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answered by ELITE (3,032 points) 5 21 40

The Convention on Biological Diversity (CBD) defines biological diversity as the variability among living organisms from all sources including, inter alia, terrestrial, marine and other aquatic ecosystems and the ecological complexes of which they are part; this includes diversity within species, between species and ecosystems. Hence, a country or a region becomes biodiverse, when it contains much of the world's species (endemicity)--be it in terms of genetic, habitat or species diversity. In essence, it then becomes a biodiversity hotspot when it has lost or continuously loses its biodiversity.

To date, approximately 1.5 million species have been named, but there are more still unnamed and undiscovered. This concerns one of the questions I've posted here (What do you think will happen to biodiversity in the next 50 years) because if majority of the species remains unaccounted, then we might not even know what we are losing or worse have already lost them before we even discover them.

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answered by LEGEND (6,006 points) 5 9 19
Biodiversity is simply the variety and variability of organisms at the genetic, specific and ecosystem level. There is a good number of biodiversity hotspots across the world. The thing that defines biodiversity hotspots is the fact that they are home more than half of the world species including reptiles, mammals, birds and amphibians put together. They also have lost more than 70percent of their endemic species.
Note that endemic species are species that are unique to that particular habitat and are not found elsewhere. Some studies say that biodiversity hotspots need to have about 1500 endemic species to be qualified as hotspots. Hotspots have not just lost those species, it is a continuous process and still they remain the richest regions in terms of diversity.
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answered by LEGEND (6,076 points) 6 9 22
Basically, a certain habitat for dwelling of organisms can be regarded as biodiversity hotspot when there is large amount various organisms in one place. In other words, the habitat would be steaming with orgainisms that are of different species. There are instances where a particular habitat is predominately dominated by one onrganism, but biodiversity hotspot is not like that.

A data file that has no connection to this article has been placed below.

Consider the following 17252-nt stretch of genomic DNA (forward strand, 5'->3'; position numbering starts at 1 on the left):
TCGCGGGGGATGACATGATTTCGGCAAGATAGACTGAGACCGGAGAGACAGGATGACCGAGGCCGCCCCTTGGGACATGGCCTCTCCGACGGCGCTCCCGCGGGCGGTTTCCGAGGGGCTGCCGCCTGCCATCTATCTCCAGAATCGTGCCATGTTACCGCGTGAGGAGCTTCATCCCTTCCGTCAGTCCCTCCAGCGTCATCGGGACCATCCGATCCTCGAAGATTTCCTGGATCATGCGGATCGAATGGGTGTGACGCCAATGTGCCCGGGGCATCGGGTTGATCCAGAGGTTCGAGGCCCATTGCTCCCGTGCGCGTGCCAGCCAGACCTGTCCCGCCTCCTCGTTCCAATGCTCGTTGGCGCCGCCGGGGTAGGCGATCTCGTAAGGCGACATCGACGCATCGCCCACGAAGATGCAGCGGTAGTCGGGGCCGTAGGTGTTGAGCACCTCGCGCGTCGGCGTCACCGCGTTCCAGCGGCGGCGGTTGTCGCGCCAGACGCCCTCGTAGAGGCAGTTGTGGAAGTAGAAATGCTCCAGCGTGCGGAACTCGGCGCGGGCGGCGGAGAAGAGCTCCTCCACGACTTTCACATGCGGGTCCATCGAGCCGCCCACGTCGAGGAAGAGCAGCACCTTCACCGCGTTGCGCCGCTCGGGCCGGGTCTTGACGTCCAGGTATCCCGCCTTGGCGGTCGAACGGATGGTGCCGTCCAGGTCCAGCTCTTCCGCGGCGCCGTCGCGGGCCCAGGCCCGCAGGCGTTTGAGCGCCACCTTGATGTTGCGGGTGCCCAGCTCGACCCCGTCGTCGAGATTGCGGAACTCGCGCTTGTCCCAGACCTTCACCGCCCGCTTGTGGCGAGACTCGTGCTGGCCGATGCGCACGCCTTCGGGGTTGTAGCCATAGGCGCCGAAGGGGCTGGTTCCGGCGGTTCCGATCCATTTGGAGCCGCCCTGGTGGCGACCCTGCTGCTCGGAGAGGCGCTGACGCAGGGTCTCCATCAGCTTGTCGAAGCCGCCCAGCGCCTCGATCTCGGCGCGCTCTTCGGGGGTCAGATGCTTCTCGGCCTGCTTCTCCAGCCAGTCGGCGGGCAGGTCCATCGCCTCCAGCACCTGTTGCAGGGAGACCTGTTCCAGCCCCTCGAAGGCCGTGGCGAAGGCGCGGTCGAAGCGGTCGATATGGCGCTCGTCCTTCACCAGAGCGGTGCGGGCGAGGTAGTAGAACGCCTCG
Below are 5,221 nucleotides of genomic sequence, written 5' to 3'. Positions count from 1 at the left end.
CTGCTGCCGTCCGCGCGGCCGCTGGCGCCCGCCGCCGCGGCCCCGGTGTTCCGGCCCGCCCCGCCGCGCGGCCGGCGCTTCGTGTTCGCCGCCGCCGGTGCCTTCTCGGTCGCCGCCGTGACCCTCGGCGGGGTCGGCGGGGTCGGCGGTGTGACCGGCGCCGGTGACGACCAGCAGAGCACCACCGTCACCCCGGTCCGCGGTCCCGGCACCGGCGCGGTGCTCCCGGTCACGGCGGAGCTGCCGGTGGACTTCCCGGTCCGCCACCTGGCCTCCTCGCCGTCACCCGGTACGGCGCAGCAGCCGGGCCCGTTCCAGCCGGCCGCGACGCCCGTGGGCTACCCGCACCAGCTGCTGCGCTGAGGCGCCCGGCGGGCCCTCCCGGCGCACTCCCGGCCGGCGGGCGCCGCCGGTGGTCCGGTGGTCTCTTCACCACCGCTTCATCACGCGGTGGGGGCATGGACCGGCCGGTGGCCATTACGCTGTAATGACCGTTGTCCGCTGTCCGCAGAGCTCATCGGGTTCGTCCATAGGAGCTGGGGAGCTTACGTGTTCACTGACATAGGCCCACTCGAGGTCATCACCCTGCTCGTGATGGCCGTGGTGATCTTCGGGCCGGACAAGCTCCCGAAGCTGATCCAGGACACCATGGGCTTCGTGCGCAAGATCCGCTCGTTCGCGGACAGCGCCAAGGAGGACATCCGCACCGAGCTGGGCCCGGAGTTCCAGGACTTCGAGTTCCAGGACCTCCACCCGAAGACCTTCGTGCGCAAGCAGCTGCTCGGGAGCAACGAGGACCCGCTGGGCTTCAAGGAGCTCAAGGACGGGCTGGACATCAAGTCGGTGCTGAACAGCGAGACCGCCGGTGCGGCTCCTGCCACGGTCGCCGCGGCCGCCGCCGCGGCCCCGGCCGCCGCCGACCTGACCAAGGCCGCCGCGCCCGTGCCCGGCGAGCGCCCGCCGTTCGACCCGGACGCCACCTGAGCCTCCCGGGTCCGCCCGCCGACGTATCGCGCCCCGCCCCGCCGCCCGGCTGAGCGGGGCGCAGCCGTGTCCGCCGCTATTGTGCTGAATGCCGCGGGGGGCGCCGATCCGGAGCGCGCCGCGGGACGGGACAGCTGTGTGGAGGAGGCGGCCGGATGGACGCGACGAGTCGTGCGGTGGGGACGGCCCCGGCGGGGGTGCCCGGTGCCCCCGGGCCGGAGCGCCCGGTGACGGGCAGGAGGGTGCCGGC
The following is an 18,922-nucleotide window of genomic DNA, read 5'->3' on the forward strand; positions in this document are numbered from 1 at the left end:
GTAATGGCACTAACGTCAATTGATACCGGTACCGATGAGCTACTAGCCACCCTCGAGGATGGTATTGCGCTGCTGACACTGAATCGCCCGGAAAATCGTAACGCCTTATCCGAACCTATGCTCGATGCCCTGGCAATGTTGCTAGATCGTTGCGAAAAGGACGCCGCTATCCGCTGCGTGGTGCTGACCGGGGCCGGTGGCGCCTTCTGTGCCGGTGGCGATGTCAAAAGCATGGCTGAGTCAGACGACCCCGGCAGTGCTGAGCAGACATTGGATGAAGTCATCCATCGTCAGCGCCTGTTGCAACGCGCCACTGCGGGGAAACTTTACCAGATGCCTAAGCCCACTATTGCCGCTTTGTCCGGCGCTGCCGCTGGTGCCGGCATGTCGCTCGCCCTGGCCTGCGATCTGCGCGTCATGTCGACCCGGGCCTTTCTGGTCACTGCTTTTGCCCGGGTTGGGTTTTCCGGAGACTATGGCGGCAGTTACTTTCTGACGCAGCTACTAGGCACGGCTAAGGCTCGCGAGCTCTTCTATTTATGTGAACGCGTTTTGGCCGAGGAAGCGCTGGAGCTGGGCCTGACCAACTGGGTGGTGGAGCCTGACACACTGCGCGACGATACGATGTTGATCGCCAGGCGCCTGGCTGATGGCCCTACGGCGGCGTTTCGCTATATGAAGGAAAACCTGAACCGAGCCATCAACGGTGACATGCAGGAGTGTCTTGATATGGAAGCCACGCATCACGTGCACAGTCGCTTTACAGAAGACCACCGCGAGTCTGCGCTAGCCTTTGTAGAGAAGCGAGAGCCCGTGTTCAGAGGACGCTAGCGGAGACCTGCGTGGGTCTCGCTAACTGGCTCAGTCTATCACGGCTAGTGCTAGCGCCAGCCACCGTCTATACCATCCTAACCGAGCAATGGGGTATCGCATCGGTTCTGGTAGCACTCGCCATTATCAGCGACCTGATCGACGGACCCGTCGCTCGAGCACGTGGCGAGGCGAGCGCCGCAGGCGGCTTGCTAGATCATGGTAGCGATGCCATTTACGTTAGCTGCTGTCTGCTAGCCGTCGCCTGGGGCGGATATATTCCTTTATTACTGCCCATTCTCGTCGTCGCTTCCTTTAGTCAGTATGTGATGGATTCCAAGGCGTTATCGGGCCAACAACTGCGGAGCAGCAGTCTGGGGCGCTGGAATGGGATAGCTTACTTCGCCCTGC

Another noticeable characteristics of biodiversity hotspot is the rate of competition among the diverse organisms. The habitat would be governed by the law of survival of the fittest, as each organism would have to fight for every available resources for them to survive. It's obvious that the weaker organisms would be preyed upon by the much stronger ones, which are the predators.
For instance, lion will eat up the antelope, just as the snake will eat up rabbit. This will also make the tolerance among the organisms to be very low, as they would find it difficult to coexist together in competitive habitat.
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answered by ELITE (3,210 points) 4 8 18
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As we all know, biodiversity is not evenly distributed around earth due to two major factors, climate and primary production. If we are able to categorize biodiversity with these two factors, then we'll definitely come up with an almost perfect hotspot for biodiversity.

Climates are mostly categorized in warm and cold. It's most likely you'll find abundant terrestrial biodiversity in the equatorial regions due to it's warm climate and active reproductuons. Remember they aren't evenly distributed, so the major hotspot for terrestrial biodiversity will be the tropical regions due to changing climates which sustains more life and aid the process of productivity.

As stated above with warm climates, same goes for cold climates too in relation to biodiversity, especially aquarterrestrial lives. These are life forms drawn to colder regions, so it's only right for them to be abundant in cold places where the function the best.

Drawing from all, biodiversity are scattered all around the earth and picking certain hotspots will be determined on the factors mentioned above.

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